Edna Ginsberg Banov, the second of five children, was born in 1908 in Charleston, South Carolina, to Russian immigrants Pauline Kop and Isaac Ginsberg. Paulineâ€™s sister Freda had settled in Charleston and married Hyman Bluestein. Pauline and Isaac opened a grocery store on America Street, at the corner of Hanover, and they lived above it. Edna describes the store, their home, and the neighborhood, which was called Little Mexico. When she was about ten years old, they moved to King Street and opened a wholesale tobacco shop. The Ginsbergs were Orthodox Jews and Edna recalls attending Sunday school classes and, as a teen, Hebrew school with Rabbi Glasser. The interviewee shares stories of her siblings, Flossie, Lilla, Izzy, and Bernice; her teachers at Courtenay School; two African Americans who worked for the family; Uncle Willie Banov, whom Edna tried to match with Henrietta Givner; Fannie Warshavsky, who taught Pauline English; her children Charles, Linda, and Karen; and her grandson Michael. Edna married Milton Banov, son of Sam Banov. She talks about her father-in-lawâ€™s menâ€™s store on upper King Street, where he also dispensed home remedies for illnesses. See also Edna Banovâ€™s interviews of November 9, 1995 (Mss. 1035-046) and November 14, 1995 (Mss. 1035-048). For a related collection, see the Edna Ginsberg Banov papers, Mss. 1039, Special Collections, College of Charleston.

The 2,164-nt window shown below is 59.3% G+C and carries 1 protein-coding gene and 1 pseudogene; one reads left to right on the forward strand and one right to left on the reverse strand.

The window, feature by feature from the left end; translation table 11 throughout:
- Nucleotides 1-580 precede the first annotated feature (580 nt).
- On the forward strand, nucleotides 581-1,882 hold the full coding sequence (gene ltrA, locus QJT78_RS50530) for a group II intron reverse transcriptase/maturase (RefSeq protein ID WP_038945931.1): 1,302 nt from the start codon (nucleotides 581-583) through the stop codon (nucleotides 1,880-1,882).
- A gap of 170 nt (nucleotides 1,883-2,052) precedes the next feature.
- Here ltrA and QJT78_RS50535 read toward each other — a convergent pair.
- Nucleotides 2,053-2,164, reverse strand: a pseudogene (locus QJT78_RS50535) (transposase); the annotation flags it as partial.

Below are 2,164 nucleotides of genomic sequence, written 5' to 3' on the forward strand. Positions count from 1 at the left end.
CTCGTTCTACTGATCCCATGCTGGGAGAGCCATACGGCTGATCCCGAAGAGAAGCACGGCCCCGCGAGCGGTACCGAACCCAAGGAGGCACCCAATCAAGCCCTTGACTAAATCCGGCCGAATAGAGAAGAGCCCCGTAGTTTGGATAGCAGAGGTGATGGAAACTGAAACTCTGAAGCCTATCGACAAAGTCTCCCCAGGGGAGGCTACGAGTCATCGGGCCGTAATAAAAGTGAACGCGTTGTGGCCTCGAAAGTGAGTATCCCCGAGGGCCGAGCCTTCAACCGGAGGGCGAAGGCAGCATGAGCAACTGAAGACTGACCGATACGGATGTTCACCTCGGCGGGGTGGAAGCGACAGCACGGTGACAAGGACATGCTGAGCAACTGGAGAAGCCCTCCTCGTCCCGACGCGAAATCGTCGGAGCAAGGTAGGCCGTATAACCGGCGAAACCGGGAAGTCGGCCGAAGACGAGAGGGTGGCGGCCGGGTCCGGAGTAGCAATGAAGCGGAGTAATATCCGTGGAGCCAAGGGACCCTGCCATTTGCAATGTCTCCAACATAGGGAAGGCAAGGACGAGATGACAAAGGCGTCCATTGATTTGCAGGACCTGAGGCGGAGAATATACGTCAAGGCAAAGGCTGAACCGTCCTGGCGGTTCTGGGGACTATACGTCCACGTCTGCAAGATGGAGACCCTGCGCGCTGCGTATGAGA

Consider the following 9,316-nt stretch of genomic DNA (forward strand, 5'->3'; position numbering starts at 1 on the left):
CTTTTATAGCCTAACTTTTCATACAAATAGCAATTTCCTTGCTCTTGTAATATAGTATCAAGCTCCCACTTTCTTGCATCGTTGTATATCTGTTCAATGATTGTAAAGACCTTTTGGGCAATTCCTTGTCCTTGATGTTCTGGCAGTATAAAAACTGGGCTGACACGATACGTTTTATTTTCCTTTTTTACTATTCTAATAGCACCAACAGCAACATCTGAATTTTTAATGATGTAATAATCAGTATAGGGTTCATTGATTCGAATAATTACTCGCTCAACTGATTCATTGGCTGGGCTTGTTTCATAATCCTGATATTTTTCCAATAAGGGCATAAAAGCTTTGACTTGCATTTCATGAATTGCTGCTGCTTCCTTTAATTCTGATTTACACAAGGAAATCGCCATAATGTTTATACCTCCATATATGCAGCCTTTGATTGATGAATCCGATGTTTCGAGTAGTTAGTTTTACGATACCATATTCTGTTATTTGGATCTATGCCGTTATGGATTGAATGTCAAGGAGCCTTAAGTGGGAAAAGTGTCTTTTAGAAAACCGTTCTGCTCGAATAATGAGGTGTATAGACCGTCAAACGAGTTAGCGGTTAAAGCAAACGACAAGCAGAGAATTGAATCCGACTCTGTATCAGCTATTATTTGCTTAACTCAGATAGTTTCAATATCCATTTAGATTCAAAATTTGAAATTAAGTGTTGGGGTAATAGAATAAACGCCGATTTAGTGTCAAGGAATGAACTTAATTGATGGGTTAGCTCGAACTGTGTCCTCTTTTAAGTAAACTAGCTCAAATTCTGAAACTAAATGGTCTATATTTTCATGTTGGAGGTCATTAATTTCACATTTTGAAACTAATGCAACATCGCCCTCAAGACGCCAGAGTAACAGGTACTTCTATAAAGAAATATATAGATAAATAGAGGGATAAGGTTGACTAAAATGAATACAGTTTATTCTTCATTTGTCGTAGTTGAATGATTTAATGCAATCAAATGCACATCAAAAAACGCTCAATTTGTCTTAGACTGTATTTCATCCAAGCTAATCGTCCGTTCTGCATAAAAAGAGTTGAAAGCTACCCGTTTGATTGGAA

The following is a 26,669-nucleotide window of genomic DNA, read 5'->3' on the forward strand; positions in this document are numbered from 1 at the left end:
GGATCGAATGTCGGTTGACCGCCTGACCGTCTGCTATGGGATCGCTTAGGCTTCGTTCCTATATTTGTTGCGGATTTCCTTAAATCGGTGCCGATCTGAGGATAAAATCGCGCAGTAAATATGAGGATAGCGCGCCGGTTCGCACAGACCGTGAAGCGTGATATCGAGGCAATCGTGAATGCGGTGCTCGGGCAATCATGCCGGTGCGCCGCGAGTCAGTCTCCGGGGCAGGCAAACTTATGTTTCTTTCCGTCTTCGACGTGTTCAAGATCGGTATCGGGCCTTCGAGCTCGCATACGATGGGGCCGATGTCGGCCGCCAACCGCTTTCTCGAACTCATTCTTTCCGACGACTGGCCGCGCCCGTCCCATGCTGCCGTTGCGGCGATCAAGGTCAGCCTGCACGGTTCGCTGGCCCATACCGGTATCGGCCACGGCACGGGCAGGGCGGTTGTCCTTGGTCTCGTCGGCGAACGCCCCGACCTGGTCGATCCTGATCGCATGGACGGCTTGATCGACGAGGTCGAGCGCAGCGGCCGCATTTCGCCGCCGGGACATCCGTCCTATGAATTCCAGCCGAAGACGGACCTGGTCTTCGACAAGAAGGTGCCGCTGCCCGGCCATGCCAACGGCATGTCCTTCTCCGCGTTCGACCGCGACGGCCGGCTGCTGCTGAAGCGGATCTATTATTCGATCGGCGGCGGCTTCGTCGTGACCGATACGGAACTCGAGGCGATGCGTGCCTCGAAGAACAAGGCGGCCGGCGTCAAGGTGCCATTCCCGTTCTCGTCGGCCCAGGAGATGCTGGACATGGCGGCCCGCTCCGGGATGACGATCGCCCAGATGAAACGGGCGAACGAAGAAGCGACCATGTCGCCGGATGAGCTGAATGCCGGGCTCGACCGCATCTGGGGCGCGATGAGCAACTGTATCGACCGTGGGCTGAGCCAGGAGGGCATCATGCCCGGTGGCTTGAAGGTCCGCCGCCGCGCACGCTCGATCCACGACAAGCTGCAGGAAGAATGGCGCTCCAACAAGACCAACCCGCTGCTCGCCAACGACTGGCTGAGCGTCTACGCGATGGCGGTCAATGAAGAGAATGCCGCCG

â€œGrowing up Jewish in Beaufortâ€ is a panel discussion held in 1998 at the Jewish Historical Society of South Carolinaâ€™s fall meeting held in Beaufort, South Carolina. Beaufort natives Joseph Lipton, Stanley Farbstein, Michael Greenly, Gerrie Lipson Sturman, and Thomas Keyserling share childhood memories from the 1920s through the 1960s. Topics addressed include antisemitism, assimilation, and the transition from Orthodox to Conservative practices in Beth Israel. The panelists recall rabbis and lay leaders who served the congregation, and identify Jewish merchants, tradesmen, and professionals.